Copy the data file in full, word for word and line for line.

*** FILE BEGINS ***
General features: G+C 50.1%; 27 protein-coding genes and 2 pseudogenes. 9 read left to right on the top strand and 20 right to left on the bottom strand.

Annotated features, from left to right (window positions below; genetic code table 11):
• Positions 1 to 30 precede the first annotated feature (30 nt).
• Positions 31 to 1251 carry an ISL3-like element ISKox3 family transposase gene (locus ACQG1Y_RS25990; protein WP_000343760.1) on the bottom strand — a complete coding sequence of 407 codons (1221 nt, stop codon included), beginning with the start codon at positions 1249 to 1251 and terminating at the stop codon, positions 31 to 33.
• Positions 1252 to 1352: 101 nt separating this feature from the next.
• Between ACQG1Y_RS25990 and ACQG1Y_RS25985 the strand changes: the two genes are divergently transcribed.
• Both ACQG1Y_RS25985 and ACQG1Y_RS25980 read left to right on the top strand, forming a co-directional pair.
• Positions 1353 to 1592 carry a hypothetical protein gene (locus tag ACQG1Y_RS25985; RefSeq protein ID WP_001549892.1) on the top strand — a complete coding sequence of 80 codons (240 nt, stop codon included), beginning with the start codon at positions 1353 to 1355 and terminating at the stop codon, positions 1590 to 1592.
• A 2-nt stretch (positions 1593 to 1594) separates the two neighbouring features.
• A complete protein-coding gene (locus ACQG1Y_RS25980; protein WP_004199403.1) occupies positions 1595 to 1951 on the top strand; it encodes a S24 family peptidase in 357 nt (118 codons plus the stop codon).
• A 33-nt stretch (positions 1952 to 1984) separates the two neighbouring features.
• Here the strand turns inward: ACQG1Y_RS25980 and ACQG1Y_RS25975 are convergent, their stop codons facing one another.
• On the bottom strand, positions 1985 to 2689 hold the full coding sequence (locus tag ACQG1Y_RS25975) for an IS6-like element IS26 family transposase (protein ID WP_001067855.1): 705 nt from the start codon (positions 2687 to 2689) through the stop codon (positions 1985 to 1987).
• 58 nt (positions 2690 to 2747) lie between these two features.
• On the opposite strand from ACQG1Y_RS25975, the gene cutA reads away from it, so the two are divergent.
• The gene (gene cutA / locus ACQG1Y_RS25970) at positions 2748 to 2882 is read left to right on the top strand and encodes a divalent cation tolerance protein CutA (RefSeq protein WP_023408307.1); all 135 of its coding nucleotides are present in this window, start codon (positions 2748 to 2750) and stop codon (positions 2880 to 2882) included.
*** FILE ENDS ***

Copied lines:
General features: G+C 50.1%; 27 protein-coding genes and 2 pseudogenes. 9 read left to right on the top strand and 20 right to left on the bottom strand.

Annotated features, from left to right (window positions below; genetic code table 11):
• Positions 1 to 30 precede the first annotated feature (30 nt).
• Positions 31 to 1251 carry an ISL3-like element ISKox3 family transposase gene (locus ACQG1Y_RS25990; protein WP_000343760.1) on the bottom strand — a complete coding sequence of 407 codons (1221 nt, stop codon included), beginning with the start codon at positions 1249 to 1251 and terminating at the stop codon, positions 31 to 33.
• Positions 1252 to 1352: 101 nt separating this feature from the next.
• Between ACQG1Y_RS25990 and ACQG1Y_RS25985 the strand changes: the two genes are divergently transcribed.
• Both ACQG1Y_RS25985 and ACQG1Y_RS25980 read left to right on the top strand, forming a co-directional pair.
• Positions 1353 to 1592 carry a hypothetical protein gene (locus tag ACQG1Y_RS25985; RefSeq protein ID WP_001549892.1) on the top strand — a complete coding sequence of 80 codons (240 nt, stop codon included), beginning with the start codon at positions 1353 to 1355 and terminating at the stop codon, positions 1590 to 1592.
• A 2-nt stretch (positions 1593 to 1594) separates the two neighbouring features.
• A complete protein-coding gene (locus ACQG1Y_RS25980; protein WP_004199403.1) occupies positions 1595 to 1951 on the top strand; it encodes a S24 family peptidase in 357 nt (118 codons plus the stop codon).
• A 33-nt stretch (positions 1952 to 1984) separates the two neighbouring features.
• Here the strand turns inward: ACQG1Y_RS25980 and ACQG1Y_RS25975 are convergent, their stop codons facing one another.
• On the bottom strand, positions 1985 to 2689 hold the full coding sequence (locus tag ACQG1Y_RS25975) for an IS6-like element IS26 family transposase (protein ID WP_001067855.1): 705 nt from the start codon (positions 2687 to 2689) through the stop codon (positions 1985 to 1987).
• 58 nt (positions 2690 to 2747) lie between these two features.
• On the opposite strand from ACQG1Y_RS25975, the gene cutA reads away from it, so the two are divergent.
• The gene (gene cutA / locus ACQG1Y_RS25970) at positions 2748 to 2882 is read left to right on the top strand and encodes a divalent cation tolerance protein CutA (RefSeq protein WP_023408307.1); all 135 of its coding nucleotides are present in this window, start codon (positions 2748 to 2750) and stop codon (positions 2880 to 2882) included.